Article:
And maybe …. this IS good in a very screwed up way. Just a thought to keep sanity in your world. And remember. WE ARE your friends. Really, truly, honest to God. We really ARE. We’ve know you since about 3 days after Tom met you and I remember taking a deep breath and thinking “It’s about TIME!”

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    • You’re right about one thing. I feel very hopeful and energized by the outpouring of commitment and activity on the left. Finally a ‘movement’ is forming that shares my values and maybe will be the governing force over the next decade or so. But we have to get from here to there and that is the problem.

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  2. Ellin, I so agree with you on the comfort of doing boring things these days. Job started, job finished with clear results. Laundry is a wonderful r/x. I am a master folder of all things except fitted sheets. BUT — but, I even managed to neatly fold a fitted sheet after three tries.

    I also finally dumped some of the clothing I’ll never wear again, including the jeans that mysteriously shrank on me over the holidays.

    I ironed (after washing) several pair of new jeans Marilyn bought me. I patiently sprayed starched and repeatedly pressed the creases so my new jeans will look spiffy. I was proud of how my jeans looked. They are still waiting to be shown off. Maybe when we visit you. I’ll be the one wearing the jeans with creased legs.

    We avoided network news over the weekend, binging on “Murdoch Mysteries” (now waiting for new shows) and “Marple”. There’s something comfortable about these BBC produced shows set in the past.

    The closest we’ve come to news is reading posts by Pancho (Tommy), you and others.

    We’ll dip our toes back into reality today.

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  3. Wonderful reframe:
    “moments of quiet before the next storm. I deeply appreciate them for the very repetitiveness that had turned me against them before. Boredom is now my friend.”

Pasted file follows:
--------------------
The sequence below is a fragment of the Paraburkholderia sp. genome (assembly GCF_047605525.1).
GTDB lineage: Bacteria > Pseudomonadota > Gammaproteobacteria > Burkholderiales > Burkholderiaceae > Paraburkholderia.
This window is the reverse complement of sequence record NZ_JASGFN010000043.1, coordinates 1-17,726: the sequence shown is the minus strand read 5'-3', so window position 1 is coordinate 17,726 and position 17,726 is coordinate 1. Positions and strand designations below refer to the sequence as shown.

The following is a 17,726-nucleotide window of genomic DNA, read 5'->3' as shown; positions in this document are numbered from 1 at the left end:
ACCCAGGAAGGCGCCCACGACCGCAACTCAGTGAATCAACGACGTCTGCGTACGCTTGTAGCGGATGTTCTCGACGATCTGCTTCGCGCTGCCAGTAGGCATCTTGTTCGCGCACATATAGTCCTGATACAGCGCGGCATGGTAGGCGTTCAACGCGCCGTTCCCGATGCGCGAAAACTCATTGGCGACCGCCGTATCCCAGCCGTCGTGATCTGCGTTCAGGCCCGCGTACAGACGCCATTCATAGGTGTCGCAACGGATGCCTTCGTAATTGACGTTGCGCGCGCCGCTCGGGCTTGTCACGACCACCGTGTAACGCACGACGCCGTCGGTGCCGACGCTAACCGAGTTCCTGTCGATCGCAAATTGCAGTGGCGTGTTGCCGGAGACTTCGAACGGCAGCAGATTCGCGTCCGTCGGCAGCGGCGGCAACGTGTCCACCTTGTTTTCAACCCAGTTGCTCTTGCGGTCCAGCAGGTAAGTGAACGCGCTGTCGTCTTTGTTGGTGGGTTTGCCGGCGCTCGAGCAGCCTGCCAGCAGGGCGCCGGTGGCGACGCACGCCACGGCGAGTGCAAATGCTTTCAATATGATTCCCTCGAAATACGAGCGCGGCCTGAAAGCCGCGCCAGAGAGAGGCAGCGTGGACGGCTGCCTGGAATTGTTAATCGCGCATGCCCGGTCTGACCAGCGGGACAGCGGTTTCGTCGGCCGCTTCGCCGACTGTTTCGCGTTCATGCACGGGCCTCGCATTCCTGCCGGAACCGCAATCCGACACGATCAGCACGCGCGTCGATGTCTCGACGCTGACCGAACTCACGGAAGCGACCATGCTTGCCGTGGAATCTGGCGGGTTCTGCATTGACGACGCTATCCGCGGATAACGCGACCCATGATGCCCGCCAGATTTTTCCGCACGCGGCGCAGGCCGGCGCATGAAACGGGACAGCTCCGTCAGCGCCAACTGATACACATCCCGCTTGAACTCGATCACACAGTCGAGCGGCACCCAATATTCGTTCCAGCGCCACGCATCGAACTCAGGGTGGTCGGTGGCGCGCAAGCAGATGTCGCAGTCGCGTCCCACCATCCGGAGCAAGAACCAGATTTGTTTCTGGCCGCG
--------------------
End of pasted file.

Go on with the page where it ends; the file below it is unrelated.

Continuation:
I need to learn to appreciate the tedium of tasks for their “calmness and peace without the negative connotations I used to attribute to [them] – perhaps not the antidote to my own “PTSD – Perpetual [NEVER use his name online] Shitstorm Distress!” but certainly a way to occupy my brain for a moment for relief of the chronic anxiety I now experience — rare before in my life.

    And NOW, yet another email to Congress – I doubt they read, but I’m sure they count, so I feel I must do what I can – WHILE we still can, that is.
    xx,
    mgh
    (Madelyn Griffith-Haynie – ADDandSoMuchMORE dot com)
    ADD Coach Training Field founder; ADD Coaching co-founder
    “It takes a village to transform a world!”

    Liked by 1 person

    • Thank you for your wonderful comment! My 36 year old son has struggled with ADD and ADHD all his life and I recently discovered that both my daughter and I also have ADD. So I salute you and the work you do to help people learn to cope and function in spite of these issues.

      As to the blog – it’s interesting that you mention that you never had chronic anxiety before but you do now. I’ve been hearing that a lot these days! After the election, my husband said it was the first time he understood how awful and physically debilitating anxiety can be. Since I have an anxiety disorder, it actually brought us closer because he ‘gets it’ now.

      Good for you that you are contacting your congressmen! Of course they keep track of what comes into their offices, so every little bit helps. There is now a tsunami of angry Democrats and moderates coming out of the woodwork and I believe we are being heard. Our voices will get stronger around the country with time plus better organization and more political savvy.